On the eve of the #30Days2FreeMaroon campaign for Russell Maroon Shoatz, Maroon was transferred to SCI Mahanoy, presumably to facilitate a transfer out of the horrible thirty years of solitary confinement and into general population. Prisons often isolate prisoners upon arrival so it’s possible that they are getting around to it. However, the other thing that prisons often do when people protest on a prisoner’s behalf is transfer them, forget the demands, and make it some other warden’s problem. Hold the captors to their word! Have you been calling? Have you written your letter yet?
Obama seemed to have conveniently forgotten all about his campaign promises to close the infamous Guantanamo Bay detention center but the ongoing hunger strike jogged his memory and he has renewed his talk. That said he is waffling in political quagmires but time is ticking as many of his indefinite prisoners are still refusing food. Sign the petition!
Similarly, “Lynne Stewart said in a statement released by her husband this week that Texas prison medical authorities recommended she be released from her 10-year sentence, an application that would need approval by the courts and the Federal Bureau of Prisons.” Good, promising words from the warden but Lynne has stage four cancer and desperately needs to be released as soon as possible.
CPRMetro.org‘s recording of 2-minute audio statement by Ralph Poynter on Lynne’s new situation as of April 26:
Former Black Panther Russell Maroon Shoatz (AF-3855) has been held in torturous conditions of solitary confinement in Pennsylvania prisons for the past thirty years. He has not had a serious rule violation for more than two decades. Maroon’s role as an educator, human rights defender, writer, and critical intellectual of liberation movements is widely renowned.
April 8—May 9: Flood the office of PA Department of Corrections (DOC) Secretary John Wetzel with phone calls, letters, and faxes.
PA DOC Secretary John Wetzel 1920 Technology Parkway Mechanicsburg, PA, 17050
Phone number: 717-728-4109 Fax number: 717-728-4109
For more information visit:
My letter to Wetzel:
1920 Technology Parkway
Mechanicsburg, PA 17050
Dear Mr. Wetzel:
I am writing out of concern for Mr. Russell Shoatz, inmate #AF-3855 recently transferred to SCI Mahanoy. I’ve been reading about the controversial nature of solitary confinement in the news and it came to my attention that this older man has been in solitary confinement here in the United States for thirty years!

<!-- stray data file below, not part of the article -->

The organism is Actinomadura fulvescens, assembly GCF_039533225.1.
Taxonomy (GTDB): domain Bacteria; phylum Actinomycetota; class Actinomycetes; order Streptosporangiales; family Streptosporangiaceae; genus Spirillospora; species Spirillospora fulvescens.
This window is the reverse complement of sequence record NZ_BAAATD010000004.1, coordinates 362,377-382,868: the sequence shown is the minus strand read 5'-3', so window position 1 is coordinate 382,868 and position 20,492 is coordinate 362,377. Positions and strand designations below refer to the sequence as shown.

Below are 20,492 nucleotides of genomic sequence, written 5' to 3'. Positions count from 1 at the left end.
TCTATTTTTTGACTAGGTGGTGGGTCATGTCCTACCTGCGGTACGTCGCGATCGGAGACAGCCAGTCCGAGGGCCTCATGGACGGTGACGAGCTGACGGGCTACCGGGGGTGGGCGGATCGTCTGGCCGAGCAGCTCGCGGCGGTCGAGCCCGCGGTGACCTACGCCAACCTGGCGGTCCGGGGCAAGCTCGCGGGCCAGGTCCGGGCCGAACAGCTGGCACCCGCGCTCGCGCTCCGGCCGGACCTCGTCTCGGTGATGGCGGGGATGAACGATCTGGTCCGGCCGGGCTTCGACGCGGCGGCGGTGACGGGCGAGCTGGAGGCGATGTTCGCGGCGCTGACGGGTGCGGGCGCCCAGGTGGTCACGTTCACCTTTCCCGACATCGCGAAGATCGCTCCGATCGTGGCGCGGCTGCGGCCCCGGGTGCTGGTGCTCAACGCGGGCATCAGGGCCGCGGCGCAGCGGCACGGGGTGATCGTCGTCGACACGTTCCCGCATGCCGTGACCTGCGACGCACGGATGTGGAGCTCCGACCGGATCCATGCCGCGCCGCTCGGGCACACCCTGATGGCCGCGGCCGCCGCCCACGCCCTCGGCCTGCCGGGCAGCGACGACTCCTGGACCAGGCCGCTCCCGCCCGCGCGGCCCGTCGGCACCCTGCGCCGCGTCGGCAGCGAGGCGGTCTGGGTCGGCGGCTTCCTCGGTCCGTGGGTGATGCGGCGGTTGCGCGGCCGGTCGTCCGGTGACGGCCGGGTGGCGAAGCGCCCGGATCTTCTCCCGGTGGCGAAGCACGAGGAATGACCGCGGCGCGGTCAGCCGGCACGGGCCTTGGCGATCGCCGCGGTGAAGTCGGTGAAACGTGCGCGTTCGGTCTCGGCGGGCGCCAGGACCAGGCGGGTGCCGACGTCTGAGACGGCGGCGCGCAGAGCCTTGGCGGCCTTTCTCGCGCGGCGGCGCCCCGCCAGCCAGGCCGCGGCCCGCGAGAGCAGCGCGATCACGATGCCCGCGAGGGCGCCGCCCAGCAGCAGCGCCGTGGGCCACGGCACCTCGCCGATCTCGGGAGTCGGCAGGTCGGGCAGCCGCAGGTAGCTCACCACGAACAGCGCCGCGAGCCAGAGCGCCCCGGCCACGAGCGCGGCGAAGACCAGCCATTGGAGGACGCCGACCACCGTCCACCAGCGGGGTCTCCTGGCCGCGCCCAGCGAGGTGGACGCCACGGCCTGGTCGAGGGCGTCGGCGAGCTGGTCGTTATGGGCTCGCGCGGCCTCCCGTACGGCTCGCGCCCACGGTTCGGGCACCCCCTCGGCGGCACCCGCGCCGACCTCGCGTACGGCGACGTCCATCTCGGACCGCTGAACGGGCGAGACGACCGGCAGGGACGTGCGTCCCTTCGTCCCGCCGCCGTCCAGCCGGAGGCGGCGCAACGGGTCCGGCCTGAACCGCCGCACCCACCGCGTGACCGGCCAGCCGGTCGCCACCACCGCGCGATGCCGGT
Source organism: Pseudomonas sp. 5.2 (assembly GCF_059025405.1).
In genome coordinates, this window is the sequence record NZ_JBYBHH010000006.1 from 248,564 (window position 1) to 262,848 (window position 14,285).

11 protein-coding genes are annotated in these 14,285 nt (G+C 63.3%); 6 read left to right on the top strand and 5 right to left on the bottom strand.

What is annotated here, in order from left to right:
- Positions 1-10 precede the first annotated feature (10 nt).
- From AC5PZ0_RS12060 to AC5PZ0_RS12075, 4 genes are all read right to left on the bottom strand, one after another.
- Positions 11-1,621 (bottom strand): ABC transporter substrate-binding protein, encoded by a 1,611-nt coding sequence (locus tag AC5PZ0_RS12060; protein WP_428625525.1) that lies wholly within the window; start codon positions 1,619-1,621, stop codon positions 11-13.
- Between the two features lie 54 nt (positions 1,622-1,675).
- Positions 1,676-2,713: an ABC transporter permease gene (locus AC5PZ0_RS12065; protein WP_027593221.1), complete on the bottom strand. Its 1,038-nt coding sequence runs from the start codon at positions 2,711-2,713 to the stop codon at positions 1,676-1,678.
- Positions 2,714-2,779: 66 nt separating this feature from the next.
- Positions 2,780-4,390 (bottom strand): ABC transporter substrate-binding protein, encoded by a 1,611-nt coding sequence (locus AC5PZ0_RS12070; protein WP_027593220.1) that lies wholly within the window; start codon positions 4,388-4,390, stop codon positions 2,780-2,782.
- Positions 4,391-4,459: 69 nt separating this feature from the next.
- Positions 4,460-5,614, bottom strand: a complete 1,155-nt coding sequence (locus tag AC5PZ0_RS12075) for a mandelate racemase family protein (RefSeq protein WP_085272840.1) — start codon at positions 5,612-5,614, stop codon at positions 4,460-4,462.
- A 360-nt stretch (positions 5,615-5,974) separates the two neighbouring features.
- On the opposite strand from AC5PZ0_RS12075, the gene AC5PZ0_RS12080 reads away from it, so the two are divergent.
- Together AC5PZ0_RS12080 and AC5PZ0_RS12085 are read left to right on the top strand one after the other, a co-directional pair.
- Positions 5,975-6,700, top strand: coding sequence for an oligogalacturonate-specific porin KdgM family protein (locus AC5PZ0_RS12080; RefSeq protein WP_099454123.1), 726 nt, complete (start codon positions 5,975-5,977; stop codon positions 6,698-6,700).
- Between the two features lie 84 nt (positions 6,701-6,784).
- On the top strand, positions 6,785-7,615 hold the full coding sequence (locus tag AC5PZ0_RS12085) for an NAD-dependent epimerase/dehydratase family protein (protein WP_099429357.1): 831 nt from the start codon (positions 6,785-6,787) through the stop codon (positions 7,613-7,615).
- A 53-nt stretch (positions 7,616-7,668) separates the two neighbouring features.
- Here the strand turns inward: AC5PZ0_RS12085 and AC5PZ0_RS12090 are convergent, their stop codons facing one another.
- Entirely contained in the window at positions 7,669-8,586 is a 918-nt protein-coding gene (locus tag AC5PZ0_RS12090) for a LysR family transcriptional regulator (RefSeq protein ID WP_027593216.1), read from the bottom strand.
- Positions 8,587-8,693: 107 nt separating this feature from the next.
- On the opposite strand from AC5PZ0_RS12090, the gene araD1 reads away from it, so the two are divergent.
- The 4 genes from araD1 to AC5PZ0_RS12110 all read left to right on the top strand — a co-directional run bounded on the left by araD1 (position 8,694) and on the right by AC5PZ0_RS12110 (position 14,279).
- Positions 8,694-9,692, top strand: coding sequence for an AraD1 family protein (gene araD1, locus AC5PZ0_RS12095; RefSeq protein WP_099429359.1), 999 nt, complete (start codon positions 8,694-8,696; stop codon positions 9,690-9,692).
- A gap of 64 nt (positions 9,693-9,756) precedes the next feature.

My reaction is that surely this is a violation of Mr. Shoatz’ human rights that must be remedied immediately. I would certainly hope that this has not persisted because of his political affiliations, as that would make this even worse. I do understand that he has an escape in his past— but surely that can’t justify sensory deprivation into his old age.
I will be hoping every day for news that Russell Shoatz has been transferred into general population. Thank you for the action you will take. Please be in touch as time permits.
Statement to All who wrote the court:
Thank you very much all of you wonderful people. It is sad and heart breaking, I have not seen my 13 year old son since 2001. And in a prison visit at USP FLorence Colorado. Not at home like normal life. I ask how much longer can we as humanity “allow” the system to destroy family, lives and children?
The court Oct 24, gave visiting privileges to my mother. Nothing for my self because I am in prison.
Love + Power
Spirit and Fire
On Oso Blanco’s son, the court granted visiting privileges to the young man’s paternal grandmother– but not to Oso Blanco, because of his imprisonment. Oso Blanco’s statement will be up momentarily in a separate post.
Gender Anarky members Cat and Amazon are no longer refusing food as of October 25th. The prison responded to the hunger strike and phone call blitz etc with transfers. Amazon was recently transferred to Salinas Valley State prison. See http://genderanarky.wordpress.com/ for the info.
Strangely, Leah-Lynn Plante was released from jail very early but Matt and KteeO are still in jail as grand jury resisters and still need support. Mathew “Maddy” Pfeiffer is a new name on the list of grand jury resisters. For the latest, stay tuned to http://nopoliticalrepression.wordpress.com/
Thousands of walmart workers stand ready to strike on Black Friday. A few are jumping ahead like wildcats, already striking.
I tweeted about the prisoners held in Rikers who were once again not evacuated despite huge risk of flooding during Hurricane Sandy. Solitary Watch quoted NYC DOC as saying that there was no flooding or power outages. Click the image below for details.